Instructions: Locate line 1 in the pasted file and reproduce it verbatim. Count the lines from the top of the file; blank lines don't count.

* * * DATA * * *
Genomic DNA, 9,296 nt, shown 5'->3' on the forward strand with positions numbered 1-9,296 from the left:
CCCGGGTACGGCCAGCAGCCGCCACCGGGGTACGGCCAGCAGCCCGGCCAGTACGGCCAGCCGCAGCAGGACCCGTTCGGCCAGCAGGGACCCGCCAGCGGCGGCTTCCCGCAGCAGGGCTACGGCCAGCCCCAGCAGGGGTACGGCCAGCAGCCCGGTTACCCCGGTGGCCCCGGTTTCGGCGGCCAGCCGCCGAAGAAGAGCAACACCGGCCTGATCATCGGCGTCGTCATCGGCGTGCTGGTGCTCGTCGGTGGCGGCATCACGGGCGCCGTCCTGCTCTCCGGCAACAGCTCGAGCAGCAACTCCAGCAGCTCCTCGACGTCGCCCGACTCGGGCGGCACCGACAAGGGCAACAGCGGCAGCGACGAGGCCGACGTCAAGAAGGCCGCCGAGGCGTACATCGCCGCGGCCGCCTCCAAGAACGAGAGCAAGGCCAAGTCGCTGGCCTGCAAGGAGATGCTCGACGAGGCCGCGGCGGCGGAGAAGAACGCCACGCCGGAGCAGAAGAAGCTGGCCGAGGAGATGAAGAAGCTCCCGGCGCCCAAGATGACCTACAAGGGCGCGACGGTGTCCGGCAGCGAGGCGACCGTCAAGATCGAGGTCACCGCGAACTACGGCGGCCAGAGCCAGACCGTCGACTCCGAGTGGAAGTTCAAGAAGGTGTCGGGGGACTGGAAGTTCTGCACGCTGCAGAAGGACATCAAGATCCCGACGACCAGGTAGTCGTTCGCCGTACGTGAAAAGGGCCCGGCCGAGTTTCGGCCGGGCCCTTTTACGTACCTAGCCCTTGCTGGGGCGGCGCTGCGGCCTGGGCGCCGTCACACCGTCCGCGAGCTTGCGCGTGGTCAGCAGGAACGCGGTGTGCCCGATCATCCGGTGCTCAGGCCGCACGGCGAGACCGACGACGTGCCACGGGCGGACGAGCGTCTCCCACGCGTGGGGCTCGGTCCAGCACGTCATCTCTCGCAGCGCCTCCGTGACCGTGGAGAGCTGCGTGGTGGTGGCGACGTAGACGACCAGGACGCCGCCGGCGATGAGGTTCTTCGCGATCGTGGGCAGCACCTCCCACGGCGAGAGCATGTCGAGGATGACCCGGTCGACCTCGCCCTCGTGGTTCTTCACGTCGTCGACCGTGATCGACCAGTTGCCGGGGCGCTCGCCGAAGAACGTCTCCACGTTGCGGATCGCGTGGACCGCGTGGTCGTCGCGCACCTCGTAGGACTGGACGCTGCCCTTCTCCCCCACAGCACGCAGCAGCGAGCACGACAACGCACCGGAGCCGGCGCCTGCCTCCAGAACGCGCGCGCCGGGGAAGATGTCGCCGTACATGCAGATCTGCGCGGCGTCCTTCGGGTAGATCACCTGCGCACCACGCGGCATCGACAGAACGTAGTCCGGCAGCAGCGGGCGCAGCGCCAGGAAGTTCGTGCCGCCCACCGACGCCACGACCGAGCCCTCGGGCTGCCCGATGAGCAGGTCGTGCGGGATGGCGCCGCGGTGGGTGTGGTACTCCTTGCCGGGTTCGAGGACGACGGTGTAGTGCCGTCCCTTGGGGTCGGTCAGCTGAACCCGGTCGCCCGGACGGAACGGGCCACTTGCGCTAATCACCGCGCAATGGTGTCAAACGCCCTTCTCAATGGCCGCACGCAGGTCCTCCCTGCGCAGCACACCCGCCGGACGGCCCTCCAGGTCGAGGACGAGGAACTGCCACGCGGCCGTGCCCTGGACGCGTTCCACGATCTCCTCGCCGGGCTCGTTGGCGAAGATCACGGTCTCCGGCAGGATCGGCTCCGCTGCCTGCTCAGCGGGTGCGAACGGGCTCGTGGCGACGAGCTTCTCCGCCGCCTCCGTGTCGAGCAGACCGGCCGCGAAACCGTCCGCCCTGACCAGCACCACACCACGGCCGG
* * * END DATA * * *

Genomic DNA, 9,296 nt, shown 5'->3' on the forward strand with positions numbered 1-9,296 from the left: